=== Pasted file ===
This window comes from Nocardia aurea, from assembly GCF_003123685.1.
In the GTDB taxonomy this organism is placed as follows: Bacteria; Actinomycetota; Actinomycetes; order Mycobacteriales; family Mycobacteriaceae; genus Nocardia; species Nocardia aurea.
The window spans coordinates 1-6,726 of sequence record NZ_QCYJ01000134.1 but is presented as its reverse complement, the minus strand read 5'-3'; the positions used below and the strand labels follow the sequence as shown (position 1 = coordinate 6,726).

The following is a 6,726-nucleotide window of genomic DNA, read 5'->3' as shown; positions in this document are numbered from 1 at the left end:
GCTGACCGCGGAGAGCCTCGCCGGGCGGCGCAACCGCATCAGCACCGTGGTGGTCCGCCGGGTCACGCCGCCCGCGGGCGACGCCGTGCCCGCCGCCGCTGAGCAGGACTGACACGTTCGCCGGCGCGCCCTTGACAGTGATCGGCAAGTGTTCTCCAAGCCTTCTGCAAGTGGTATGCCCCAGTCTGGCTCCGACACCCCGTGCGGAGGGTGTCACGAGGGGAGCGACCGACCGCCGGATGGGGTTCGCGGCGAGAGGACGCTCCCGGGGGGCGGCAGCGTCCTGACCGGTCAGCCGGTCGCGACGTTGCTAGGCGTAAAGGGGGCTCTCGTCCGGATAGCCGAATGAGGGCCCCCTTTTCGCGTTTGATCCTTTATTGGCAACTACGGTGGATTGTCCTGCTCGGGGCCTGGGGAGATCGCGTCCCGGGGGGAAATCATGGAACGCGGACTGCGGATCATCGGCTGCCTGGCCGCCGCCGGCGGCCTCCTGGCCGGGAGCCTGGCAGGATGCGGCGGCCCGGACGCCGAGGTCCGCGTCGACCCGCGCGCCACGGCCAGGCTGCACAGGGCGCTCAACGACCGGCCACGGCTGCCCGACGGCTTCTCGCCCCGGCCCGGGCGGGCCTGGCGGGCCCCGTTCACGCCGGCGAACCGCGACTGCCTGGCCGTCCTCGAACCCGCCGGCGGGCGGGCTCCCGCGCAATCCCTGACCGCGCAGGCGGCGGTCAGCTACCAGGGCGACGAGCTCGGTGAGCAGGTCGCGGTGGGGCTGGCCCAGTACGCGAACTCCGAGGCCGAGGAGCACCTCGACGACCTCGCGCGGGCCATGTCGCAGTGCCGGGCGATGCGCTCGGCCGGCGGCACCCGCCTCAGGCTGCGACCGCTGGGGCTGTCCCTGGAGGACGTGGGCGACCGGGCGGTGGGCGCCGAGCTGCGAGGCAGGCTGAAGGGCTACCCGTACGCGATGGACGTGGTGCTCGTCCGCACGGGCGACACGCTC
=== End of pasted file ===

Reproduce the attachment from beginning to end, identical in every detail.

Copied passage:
This window comes from Nocardia aurea, from assembly GCF_003123685.1.
In the GTDB taxonomy this organism is placed as follows: Bacteria; Actinomycetota; Actinomycetes; order Mycobacteriales; family Mycobacteriaceae; genus Nocardia; species Nocardia aurea.
The window spans coordinates 1-6,726 of sequence record NZ_QCYJ01000134.1 but is presented as its reverse complement, the minus strand read 5'-3'; the positions used below and the strand labels follow the sequence as shown (position 1 = coordinate 6,726).

The following is a 6,726-nucleotide window of genomic DNA, read 5'->3' as shown; positions in this document are numbered from 1 at the left end:
GCTGACCGCGGAGAGCCTCGCCGGGCGGCGCAACCGCATCAGCACCGTGGTGGTCCGCCGGGTCACGCCGCCCGCGGGCGACGCCGTGCCCGCCGCCGCTGAGCAGGACTGACACGTTCGCCGGCGCGCCCTTGACAGTGATCGGCAAGTGTTCTCCAAGCCTTCTGCAAGTGGTATGCCCCAGTCTGGCTCCGACACCCCGTGCGGAGGGTGTCACGAGGGGAGCGACCGACCGCCGGATGGGGTTCGCGGCGAGAGGACGCTCCCGGGGGGCGGCAGCGTCCTGACCGGTCAGCCGGTCGCGACGTTGCTAGGCGTAAAGGGGGCTCTCGTCCGGATAGCCGAATGAGGGCCCCCTTTTCGCGTTTGATCCTTTATTGGCAACTACGGTGGATTGTCCTGCTCGGGGCCTGGGGAGATCGCGTCCCGGGGGGAAATCATGGAACGCGGACTGCGGATCATCGGCTGCCTGGCCGCCGCCGGCGGCCTCCTGGCCGGGAGCCTGGCAGGATGCGGCGGCCCGGACGCCGAGGTCCGCGTCGACCCGCGCGCCACGGCCAGGCTGCACAGGGCGCTCAACGACCGGCCACGGCTGCCCGACGGCTTCTCGCCCCGGCCCGGGCGGGCCTGGCGGGCCCCGTTCACGCCGGCGAACCGCGACTGCCTGGCCGTCCTCGAACCCGCCGGCGGGCGGGCTCCCGCGCAATCCCTGACCGCGCAGGCGGCGGTCAGCTACCAGGGCGACGAGCTCGGTGAGCAGGTCGCGGTGGGGCTGGCCCAGTACGCGAACTCCGAGGCCGAGGAGCACCTCGACGACCTCGCGCGGGCCATGTCGCAGTGCCGGGCGATGCGCTCGGCCGGCGGCACCCGCCTCAGGCTGCGACCGCTGGGGCTGTCCCTGGAGGACGTGGGCGACCGGGCGGTGGGCGCCGAGCTGCGAGGCAGGCTGAAGGGCTACCCGTACGCGATGGACGTGGTGCTCGTCCGCACGGGCGACACGCTC